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Family togetherness still beats any new technology

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Are we a happier people because of technology?

That question, posed by Palmer Joss, a character in the movie "Contact," based on the book of the same name by the late Carl Sagan, is a profound one.It's also a difficult one to answer as there is no one answer.

Technology has made life more complex, yet it's also made it simpler - as anyone who used to do term papers on a typewriter and now does them on a personal computer can attest.

What Joss was talking about, though, isn't how technology changes the way things are done but the effect it has on our inner selves.

Do we become so focused on technology and the joys, or at least the perceived joys, it provides that relationships with our families and others pass us by?

This is hardly a new debate. It just seems with computers, the Internet, cellular phones, proliferation of television systems etc. there are new forums for it.

Technology provides us with options our ancestors didn't have.

The 150th anniversary of the trek across the plains by the pioneers was recently commemorated and re-enacted.

Talk about a simple life. Certainly a closer-knit life.

Parents didn't have to worry if their children were watching something inappropriate on TV. They didn't have to worry if their children were over at a friend's house watching something inappropriate on TV. And they didn't have to have a master's degree in planning to work out all the car shuffling arrangements modern parents (meaning moms) have to for family members to get to jobs and school.

Home was home for the whole family and it wasn't a hotel.

Entertainment was something families had to manufacture. They somehow had to survive without Nintendo games and movies. There are some reports that families actually read together.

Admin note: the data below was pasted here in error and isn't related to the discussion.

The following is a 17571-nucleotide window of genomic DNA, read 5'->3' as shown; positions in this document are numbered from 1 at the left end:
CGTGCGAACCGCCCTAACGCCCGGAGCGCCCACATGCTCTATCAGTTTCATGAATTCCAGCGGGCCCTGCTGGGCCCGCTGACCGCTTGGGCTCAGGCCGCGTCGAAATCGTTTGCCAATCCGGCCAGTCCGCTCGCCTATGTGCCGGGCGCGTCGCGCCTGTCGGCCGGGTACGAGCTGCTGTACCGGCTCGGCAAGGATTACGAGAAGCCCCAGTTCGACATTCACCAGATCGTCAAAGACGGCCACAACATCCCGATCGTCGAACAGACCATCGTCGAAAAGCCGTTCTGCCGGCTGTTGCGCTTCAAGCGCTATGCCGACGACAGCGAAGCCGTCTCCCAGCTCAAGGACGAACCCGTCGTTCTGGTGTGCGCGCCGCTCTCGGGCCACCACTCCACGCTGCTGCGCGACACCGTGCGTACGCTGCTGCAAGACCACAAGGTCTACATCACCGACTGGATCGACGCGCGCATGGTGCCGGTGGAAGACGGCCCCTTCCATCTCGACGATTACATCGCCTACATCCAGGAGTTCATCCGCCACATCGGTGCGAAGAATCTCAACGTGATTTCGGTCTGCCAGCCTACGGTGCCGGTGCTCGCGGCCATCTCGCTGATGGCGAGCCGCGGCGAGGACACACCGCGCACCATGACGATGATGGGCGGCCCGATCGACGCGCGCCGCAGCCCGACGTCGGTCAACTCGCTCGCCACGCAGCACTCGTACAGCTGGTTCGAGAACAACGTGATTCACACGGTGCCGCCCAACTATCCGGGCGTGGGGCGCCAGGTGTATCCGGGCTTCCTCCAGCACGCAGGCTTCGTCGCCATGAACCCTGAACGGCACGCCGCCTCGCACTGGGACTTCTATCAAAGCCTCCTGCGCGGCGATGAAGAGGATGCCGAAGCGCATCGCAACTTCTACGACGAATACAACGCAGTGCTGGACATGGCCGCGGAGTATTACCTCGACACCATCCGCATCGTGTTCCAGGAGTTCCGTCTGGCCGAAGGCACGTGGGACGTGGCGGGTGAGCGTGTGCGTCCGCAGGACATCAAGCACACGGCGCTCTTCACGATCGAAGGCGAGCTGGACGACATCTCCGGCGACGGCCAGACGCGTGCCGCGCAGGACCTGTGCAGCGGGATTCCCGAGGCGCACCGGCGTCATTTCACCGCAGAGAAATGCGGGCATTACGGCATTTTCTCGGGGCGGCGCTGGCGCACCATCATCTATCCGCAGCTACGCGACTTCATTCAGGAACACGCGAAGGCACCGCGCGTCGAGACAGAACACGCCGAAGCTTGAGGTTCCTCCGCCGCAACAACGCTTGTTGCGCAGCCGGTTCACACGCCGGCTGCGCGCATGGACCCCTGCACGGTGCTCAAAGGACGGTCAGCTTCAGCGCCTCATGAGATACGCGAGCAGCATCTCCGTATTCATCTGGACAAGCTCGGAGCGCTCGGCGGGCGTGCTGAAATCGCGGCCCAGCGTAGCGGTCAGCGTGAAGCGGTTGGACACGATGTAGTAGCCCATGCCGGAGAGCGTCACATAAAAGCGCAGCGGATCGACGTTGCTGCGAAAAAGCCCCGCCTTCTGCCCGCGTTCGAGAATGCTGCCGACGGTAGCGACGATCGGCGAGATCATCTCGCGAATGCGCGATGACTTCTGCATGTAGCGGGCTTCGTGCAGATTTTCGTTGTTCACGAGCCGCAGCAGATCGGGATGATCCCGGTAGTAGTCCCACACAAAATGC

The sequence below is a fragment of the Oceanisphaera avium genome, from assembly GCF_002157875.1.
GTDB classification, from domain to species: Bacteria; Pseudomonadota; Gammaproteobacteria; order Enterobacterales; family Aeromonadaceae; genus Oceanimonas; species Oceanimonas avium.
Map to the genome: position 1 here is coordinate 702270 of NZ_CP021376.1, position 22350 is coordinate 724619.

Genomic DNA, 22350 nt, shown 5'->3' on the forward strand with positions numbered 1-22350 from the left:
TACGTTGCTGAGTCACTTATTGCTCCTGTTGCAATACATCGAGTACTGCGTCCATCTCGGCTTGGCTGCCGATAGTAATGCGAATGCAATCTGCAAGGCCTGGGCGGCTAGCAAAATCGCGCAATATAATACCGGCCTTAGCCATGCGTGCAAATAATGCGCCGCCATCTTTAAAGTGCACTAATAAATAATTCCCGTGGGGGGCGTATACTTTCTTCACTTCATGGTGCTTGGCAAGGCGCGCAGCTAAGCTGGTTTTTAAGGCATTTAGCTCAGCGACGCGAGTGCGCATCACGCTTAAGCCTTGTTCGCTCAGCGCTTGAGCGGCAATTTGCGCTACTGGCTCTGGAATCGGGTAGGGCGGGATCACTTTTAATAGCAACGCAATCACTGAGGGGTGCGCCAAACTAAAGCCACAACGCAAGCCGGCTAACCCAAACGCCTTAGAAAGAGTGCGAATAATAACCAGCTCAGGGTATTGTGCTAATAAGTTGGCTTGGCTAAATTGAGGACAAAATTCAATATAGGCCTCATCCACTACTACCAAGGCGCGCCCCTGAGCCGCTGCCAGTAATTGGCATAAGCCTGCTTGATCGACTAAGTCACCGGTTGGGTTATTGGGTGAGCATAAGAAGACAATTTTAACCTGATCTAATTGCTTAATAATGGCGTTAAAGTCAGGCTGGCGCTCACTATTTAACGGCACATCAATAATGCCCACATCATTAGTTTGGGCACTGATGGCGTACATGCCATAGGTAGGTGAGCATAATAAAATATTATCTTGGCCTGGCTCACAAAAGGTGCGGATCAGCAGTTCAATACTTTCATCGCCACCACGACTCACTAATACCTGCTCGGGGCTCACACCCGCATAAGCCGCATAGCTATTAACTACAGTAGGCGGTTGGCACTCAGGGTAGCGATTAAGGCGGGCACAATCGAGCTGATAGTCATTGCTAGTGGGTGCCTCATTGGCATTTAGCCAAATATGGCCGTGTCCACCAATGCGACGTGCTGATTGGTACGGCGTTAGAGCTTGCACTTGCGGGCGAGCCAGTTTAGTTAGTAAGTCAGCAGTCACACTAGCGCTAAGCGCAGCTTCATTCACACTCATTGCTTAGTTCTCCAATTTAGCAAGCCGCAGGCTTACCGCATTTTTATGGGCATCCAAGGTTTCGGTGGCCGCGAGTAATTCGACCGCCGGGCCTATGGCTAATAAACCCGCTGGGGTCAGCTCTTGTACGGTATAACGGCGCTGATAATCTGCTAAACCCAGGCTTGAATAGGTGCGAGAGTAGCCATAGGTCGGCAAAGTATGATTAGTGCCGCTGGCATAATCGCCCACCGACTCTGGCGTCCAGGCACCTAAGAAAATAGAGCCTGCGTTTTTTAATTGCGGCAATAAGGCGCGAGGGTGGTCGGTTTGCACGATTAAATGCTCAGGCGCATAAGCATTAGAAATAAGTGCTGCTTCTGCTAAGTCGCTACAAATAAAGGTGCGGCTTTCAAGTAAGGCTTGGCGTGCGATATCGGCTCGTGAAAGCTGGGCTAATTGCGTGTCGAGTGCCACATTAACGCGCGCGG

But it's difficult to say the challenges for one generation are more difficult than those for another. They're different challenges. People in all ages have their own personal demons to battle. Who's to say the lust for gold in the 1840s was less destructive than the lust for material things today?

And while technology provides opportunities for people to tune one another out (thanks to headphones), it also provides opportunities to tune one another in.

How long would it have taken one of those pioneers to communicate with a relative in England? In seconds we can communicate to virtually any place in the world via e-mail or phone.

Technology is what we make of it.

More importantly, our relationships are what we make of them. Sometimes in the helter-skelter pace and competitive nature of today's world we don't take the time to strengthen them.

Just because we have TVs and computers doesn't mean we can't read together as a family.

Just because everyone has a car doesn't mean we can't take a walk together as a family or as husband and wife.

There is something magical about family ties and the bonds of friendship that things, no matter how grandiose, can't come close to replacing. Technology can enable us to appreciate those qualities.

A trip to the Internet is providing the conclusion to this column.

It comes courtesy of a book review. The book, "Drawing Life: Surviving the Unabomber," tells of the trials Yale computer scientist David Gelernter endured after he was badly injured (he lost an eye and a hand) by the explosion of a mail bomb in June of 1993. His new outlook on life is captured in these words:

"Thank God the leaves turn and acorns plop and my boy walks beside me to get the paper in the morning. . . . I have to confess that the only society I care deeply about in the end is my family and a few friends, and I am not sure whether each man cultivating his garden is not our only shot at saving the world."